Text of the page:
High temperature materials technology research for advanced thermionic systems. Final report

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Tungsten and tungsten alloys are candidate materials for the thermionic emitter in the space nuclear power convertor. In this work, the creep behavior of HfC strengthened tungsten alloys was studied. An ultrahigh vacuum, high precision creep test system was constructed for this purpose so that the samples could be heated up to 3,000 K for heat treatment and creep strain could be measured from the creep sample inside the UHV chamber. To explain the creep behavior observed in this dispersion strengthened alloy, a creep model was proposed which accounted for the presence of HfC particles in the form of a ... continued below

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126 p.

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Zee, R.H. & Rose, M.F. September 1, 1998.

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Description

Tungsten and tungsten alloys are candidate materials for the thermionic emitter in the space nuclear power convertor. In this work, the creep behavior of HfC strengthened tungsten alloys was studied. An ultrahigh vacuum, high precision creep test system was constructed for this purpose so that the samples could be heated up to 3,000 K for heat treatment and creep strain could be measured from the creep sample inside the UHV chamber. To explain the creep behavior observed in this dispersion strengthened alloy, a creep model was proposed which accounted for the presence of HfC particles in the form of a back stress generated by these particles. This model was verified by the creep test data of W-0.37 HfC alloys tested under both extruded and recrystallized microstructural conditions. According to this model, the steady state creep of this type of alloys was expected to increase with time due to coarsening of HfC particle and recrystallization of the alloys under high temperatures. In contrast, conventional simple power law creep model only predicts a constant steady state creep for these materials, which does not represent the microstructural evolution of the materials. The creep of solid solution alloys such as W-Re, W-Nb and W-Hf and Mo-Nb was also studied. These materials are expected to be more stable in creep properties due to the absence of coarsening particles. These solid solution alloys, in their single crystalline state, are reported possessing better corrosion resistance over their polycrystalline counterparts. Existing creep data of both solid solution tungsten and molybdenum alloys were re-analyzed. The data of these alloys showed two distinct different creep mechanisms: Class I and Class II. The dominating creep mechanism at low stresses could be explained by the Takuchi-Argon model (Class I). At higher stresses, the data could not be explained by any of the existing creep models. A creep model was thus proposed that contained a shift factor due to the effect of the solute in these alloys. In this model, the Class II creep behavior of these solution alloys were found as a function of the alloy concentration and atomic size mismatch.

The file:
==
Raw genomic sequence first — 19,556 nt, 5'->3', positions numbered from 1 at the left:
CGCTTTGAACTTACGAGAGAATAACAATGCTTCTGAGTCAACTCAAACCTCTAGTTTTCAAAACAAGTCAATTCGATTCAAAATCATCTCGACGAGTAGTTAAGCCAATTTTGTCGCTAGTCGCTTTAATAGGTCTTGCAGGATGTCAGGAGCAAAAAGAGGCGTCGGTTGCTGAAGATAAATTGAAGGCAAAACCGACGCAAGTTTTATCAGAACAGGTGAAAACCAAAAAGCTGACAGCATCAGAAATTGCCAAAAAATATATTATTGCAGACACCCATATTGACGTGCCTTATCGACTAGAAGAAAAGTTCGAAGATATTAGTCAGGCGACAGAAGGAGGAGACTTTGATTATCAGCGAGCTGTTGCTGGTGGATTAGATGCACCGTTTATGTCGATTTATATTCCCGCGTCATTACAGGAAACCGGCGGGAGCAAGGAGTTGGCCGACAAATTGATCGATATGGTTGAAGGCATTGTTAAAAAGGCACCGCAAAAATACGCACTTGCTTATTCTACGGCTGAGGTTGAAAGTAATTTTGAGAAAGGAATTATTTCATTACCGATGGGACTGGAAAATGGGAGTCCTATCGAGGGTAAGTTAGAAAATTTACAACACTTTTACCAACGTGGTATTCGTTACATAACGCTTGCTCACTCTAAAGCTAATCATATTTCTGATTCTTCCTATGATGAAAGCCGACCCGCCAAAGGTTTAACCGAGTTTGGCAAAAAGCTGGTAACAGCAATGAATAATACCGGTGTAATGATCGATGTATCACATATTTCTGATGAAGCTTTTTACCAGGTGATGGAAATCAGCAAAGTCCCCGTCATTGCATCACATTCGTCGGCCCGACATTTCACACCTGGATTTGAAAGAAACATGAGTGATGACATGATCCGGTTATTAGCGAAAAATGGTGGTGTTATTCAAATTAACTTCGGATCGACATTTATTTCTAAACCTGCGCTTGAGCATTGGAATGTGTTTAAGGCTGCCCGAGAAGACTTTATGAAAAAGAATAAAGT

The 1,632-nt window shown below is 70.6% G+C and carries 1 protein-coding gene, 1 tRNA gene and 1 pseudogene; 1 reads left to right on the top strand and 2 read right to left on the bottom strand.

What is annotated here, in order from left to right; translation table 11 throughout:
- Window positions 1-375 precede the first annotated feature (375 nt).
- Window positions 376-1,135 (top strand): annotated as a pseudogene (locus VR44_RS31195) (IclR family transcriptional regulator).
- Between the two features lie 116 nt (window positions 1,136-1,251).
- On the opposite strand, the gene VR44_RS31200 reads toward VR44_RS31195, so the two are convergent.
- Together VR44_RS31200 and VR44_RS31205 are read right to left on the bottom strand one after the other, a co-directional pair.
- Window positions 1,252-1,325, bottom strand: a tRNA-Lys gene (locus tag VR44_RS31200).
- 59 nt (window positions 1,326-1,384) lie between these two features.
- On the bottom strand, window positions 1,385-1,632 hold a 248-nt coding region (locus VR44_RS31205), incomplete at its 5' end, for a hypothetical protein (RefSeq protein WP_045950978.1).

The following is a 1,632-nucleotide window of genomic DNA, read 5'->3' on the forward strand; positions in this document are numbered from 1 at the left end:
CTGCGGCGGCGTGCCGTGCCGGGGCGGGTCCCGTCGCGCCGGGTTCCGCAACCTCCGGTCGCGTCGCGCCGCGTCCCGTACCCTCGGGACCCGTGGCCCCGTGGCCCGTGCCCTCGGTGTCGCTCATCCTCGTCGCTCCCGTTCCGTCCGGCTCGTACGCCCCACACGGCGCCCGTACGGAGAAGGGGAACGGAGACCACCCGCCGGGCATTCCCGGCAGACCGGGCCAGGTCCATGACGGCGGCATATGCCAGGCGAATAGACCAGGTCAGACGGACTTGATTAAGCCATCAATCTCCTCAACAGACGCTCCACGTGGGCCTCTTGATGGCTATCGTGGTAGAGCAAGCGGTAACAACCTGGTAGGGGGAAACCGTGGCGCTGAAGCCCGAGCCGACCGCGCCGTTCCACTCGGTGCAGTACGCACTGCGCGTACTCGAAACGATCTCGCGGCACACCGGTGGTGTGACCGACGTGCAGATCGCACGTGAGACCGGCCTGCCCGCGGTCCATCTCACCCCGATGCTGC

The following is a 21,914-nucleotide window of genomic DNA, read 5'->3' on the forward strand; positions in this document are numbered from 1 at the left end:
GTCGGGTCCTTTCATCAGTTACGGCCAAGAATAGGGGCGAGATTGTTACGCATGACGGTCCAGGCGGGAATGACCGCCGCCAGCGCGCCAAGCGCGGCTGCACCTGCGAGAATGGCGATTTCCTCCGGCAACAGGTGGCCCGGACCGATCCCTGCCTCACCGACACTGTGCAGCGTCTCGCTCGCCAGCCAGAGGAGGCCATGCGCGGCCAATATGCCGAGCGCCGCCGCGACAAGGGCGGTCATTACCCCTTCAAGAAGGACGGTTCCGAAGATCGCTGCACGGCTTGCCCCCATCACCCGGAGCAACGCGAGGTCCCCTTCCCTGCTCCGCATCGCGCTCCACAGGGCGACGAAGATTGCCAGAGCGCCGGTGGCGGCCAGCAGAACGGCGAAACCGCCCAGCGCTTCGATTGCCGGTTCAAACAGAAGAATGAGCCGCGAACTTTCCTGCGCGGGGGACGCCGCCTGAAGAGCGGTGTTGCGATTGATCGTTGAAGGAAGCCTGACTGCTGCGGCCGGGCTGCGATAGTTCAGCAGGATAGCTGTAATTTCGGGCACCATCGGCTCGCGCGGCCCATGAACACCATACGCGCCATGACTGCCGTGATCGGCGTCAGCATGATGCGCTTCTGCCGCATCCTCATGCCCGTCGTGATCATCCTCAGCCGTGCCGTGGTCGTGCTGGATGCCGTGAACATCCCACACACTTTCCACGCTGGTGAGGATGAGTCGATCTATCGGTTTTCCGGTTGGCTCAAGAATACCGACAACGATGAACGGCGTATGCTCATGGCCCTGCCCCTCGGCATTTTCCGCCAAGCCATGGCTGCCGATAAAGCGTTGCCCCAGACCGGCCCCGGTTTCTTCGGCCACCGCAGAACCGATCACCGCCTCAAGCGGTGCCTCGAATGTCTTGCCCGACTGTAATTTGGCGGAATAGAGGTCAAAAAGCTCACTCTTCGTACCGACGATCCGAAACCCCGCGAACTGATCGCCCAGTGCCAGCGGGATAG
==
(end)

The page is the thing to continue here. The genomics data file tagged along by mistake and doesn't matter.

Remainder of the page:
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126 p.

Notes

INIS; OSTI as DE98007450

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  • Other Information: PBD: [1998]

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  • Other: DE98007450
  • Report No.: DOE/SF/19645--T12
  • Grant Number: FG03-93SF19645
  • DOI: 10.2172/663250 | External Link
  • Office of Scientific & Technical Information Report Number: 663250
  • Archival Resource Key: ark:/67531/metadc706877

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  • September 1, 1998

Added to The UNT Digital Library

  • Sept. 12, 2015, 6:31 a.m.

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  • May 16, 2016, 3:56 p.m.

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Zee, R.H. & Rose, M.F. High temperature materials technology research for advanced thermionic systems. Final report, report, September 1, 1998; United States. (digital.library.unt.edu/ark:/67531/metadc706877/: accessed December 11, 2017), University of North Texas Libraries, Digital Library, digital.library.unt.edu; crediting UNT Libraries Government Documents Department.